What is NOT included in the cost of the trek:
Travel insurance, which you will need to take out yourself and ensure that it includes emergency rescue.
Visa costs for Nepal and trekking arrangements
Equipment hire, such as a sleeping bag or down jacket (you can do this in Kathmandu before the trip)
General trekking equipment, such as trekking poles
Medication (including altitude sickness pills)
Everest Base Camp trekking permits.
Two permits are required to trek the Everest Base Camp trek.
The Khumbu Pasang Lhamu Rural Municipality entry permit replaced the old Trekkers Information Management System (TIMS) permit in October 2018. It costs NPR 2000 per person and is obtained in Lukla.
Sagarmatha National Park entry permit is required as you will be trekking through the park. It costs 3000 NPR per person.
However, on most organised small group tours, these permits are handled by the guide and are included in the total cost of the tour. It is worth checking if they are included.
Can I visit Everest Base Camp in Tibet?
I was also able to visit Everest Base Camp in Tibet on an overland trip across the country. On a separate trip, you can travel to Tibet on a two-week adventure (on a round-trip from Kathmandu), which passes through the Tibetan region of Rombuk.
The visit to Base Camp on the Tibetan side is not a multi-day hike, but rather a long walk to the edge of Base Camp from Rombuk Monastery, where you spend the night. Everest Base Camp on the Tibetan side has recently been set back 7 km, making the proximity to Everest mountain even less attainable, but nothing beats the view on the opposite side.
Day by day trekking guide
Everest Base Camp trekking itinerary: day one.
Leaving Kathmandu, you’ll face a morning flight to Lukla, a small plane in which the engine roars for the entire 40-minute flight (muffled in vain by the complimentary cotton wool of the stewardess, who urges you to stuff it in your ears). The wind makes you wobble in the air, until you land on the famously short, steep and precarious runway on the mountainside for which Lukla is known.
The flight to Lukla is included in the EBC trip itinerary.
Buoyed by the successful landing and still being alive after this nail-biting experience, we went to breakfast full of enthusiasm for the hike ahead: a three-hour climb that wasn’t too demanding. We didn’t know how much harder it would be and how much colder it would be.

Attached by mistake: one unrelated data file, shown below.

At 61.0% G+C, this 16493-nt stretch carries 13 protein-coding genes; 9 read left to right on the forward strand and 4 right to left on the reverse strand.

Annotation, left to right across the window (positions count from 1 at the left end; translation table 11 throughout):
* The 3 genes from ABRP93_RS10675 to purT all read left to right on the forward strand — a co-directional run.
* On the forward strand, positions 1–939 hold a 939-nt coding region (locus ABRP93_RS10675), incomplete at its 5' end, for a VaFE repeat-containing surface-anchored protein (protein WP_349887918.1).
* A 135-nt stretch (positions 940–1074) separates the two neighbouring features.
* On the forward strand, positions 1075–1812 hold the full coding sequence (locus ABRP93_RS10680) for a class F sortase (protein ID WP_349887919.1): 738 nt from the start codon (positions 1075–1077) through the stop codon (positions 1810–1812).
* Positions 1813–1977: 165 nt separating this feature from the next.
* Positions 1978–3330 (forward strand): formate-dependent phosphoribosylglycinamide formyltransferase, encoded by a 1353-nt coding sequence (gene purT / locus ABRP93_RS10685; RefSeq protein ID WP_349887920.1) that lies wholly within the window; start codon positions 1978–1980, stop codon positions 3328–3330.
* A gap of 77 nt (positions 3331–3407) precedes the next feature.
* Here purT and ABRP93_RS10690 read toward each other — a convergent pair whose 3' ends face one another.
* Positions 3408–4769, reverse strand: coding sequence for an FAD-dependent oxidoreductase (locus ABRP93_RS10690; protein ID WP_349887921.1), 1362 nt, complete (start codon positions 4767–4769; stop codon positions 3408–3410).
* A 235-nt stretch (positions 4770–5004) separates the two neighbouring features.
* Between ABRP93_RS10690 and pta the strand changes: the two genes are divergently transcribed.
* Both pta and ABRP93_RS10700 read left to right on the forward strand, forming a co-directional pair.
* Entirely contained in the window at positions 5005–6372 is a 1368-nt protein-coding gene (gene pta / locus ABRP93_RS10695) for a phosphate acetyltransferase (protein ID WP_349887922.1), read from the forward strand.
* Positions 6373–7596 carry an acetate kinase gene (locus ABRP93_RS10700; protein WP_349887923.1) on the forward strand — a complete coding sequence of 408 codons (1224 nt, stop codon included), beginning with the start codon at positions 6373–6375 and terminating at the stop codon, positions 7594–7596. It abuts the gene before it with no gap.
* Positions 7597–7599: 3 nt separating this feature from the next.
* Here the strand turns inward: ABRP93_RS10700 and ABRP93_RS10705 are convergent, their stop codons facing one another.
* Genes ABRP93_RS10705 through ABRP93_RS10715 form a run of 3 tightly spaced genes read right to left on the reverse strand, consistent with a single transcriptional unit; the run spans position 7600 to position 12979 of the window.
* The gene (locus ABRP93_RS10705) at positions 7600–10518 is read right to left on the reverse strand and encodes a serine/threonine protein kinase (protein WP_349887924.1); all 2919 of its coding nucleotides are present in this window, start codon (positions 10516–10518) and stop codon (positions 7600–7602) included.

Enjoy that first night. It’s one of the most comfortable.
Everest Base Camp Trek Itinerary: Day 2.
On the second day, we headed to the well-known Namche Bazaar, one of the biggest rest areas and full of markets, restaurants and Wi-Fi cafes. Sounds amazing, doesn’t it? However, reaching this refuge at 3,440 meters requires extreme effort.
This day, said to be one of the hardest parts of the Everest Base Camp trek, seemed to me to be one of the hardest, along with the day of reaching Everest Base Camp itself.
It was six hours of high altitude climbing and steep steps through stunning forests, crossing rivers via long swinging suspension bridges and relentless physical exertion in dry, dusty heat that sent my adrenaline levels so high that all I could do when I reached the lodge was sit down and cry from exhaustion.
Itinerary of the Everest Base Camp trek: Day three to day seven.
What follows are five more days of trekking, of which two are “acclimatization days”. The first acclimatization day is the third day (the second day spent at Namche Bazaar), when you walk to Thame and Khumjung villages, and the sixth day of the trek, when you are at Dingboche, at 4,260 meters, and walk to Chhukung village or Nagarzhang peak.
An acclimatization day means climbing. It is often referred to as a “rest day”, a brilliant term for an acclimatization day, but unfortunately it is not an opportunity to rest or put your feet up. You climb higher and sleep lower, so even if you don’t hike for three to six hours, you’ll spend about two hours climbing a steep hill to get your body used to the next high altitude stage, a painful but necessary evil that makes the next few days of hiking a little easier.
Your body will begin to feel the effects of the altitude at this stage. It is on the fourth day (when you hike from Namche Bazaar to Tengboche) and on the fifth (when you hike from Tengboche to Dingboche) that you start to feel the changes in the air. Just when you thought you had caught your breath, you set off again to reach a higher altitude, a dry run, ready to make the climb proper the next day.